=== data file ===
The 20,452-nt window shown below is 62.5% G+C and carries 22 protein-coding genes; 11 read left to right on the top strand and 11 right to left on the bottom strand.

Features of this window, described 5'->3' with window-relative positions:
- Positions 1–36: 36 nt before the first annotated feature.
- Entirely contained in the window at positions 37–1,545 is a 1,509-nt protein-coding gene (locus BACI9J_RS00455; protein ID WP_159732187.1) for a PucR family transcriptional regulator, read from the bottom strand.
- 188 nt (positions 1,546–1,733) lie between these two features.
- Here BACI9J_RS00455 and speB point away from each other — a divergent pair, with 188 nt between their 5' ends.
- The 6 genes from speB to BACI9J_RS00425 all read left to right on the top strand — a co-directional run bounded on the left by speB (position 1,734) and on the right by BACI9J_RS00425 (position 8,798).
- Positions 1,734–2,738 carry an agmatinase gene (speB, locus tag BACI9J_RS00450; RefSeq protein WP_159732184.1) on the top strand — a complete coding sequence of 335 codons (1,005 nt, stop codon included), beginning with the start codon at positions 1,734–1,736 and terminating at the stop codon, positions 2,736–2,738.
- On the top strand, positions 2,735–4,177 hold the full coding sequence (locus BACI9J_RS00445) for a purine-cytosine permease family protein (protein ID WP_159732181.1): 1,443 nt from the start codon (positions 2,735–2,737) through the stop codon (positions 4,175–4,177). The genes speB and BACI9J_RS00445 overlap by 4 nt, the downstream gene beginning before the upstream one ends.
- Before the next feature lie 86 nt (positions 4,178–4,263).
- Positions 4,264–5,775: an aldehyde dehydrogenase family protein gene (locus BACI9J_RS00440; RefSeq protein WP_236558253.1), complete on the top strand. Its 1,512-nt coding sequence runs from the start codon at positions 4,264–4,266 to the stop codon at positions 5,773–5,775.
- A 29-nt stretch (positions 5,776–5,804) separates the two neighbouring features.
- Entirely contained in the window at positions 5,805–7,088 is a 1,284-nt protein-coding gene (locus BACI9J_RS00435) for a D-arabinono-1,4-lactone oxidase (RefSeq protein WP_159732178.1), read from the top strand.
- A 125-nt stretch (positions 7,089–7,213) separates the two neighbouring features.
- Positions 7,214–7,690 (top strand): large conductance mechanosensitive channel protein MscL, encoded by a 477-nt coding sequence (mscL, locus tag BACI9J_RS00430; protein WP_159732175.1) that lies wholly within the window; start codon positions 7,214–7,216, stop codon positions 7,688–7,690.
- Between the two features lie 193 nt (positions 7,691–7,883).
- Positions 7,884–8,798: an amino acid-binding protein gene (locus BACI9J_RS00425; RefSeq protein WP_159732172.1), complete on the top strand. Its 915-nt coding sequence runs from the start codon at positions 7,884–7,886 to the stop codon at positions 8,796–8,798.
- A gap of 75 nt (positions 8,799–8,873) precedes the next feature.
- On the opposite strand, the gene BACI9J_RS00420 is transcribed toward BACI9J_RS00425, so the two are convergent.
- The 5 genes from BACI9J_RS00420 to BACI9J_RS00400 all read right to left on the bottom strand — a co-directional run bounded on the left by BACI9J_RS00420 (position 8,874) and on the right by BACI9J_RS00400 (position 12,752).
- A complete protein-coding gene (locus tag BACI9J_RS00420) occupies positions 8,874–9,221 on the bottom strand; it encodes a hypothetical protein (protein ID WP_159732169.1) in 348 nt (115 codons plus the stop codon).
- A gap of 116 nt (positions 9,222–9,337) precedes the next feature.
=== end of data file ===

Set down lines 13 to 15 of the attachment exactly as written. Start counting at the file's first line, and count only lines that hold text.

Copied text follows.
- Entirely contained in the window at positions 5,805–7,088 is a 1,284-nt protein-coding gene (locus BACI9J_RS00435) for a D-arabinono-1,4-lactone oxidase (RefSeq protein WP_159732178.1), read from the top strand.
- A 125-nt stretch (positions 7,089–7,213) separates the two neighbouring features.
- Positions 7,214–7,690 (top strand): large conductance mechanosensitive channel protein MscL, encoded by a 477-nt coding sequence (mscL, locus tag BACI9J_RS00430; protein WP_159732175.1) that lies wholly within the window; start codon positions 7,214–7,216, stop codon positions 7,688–7,690.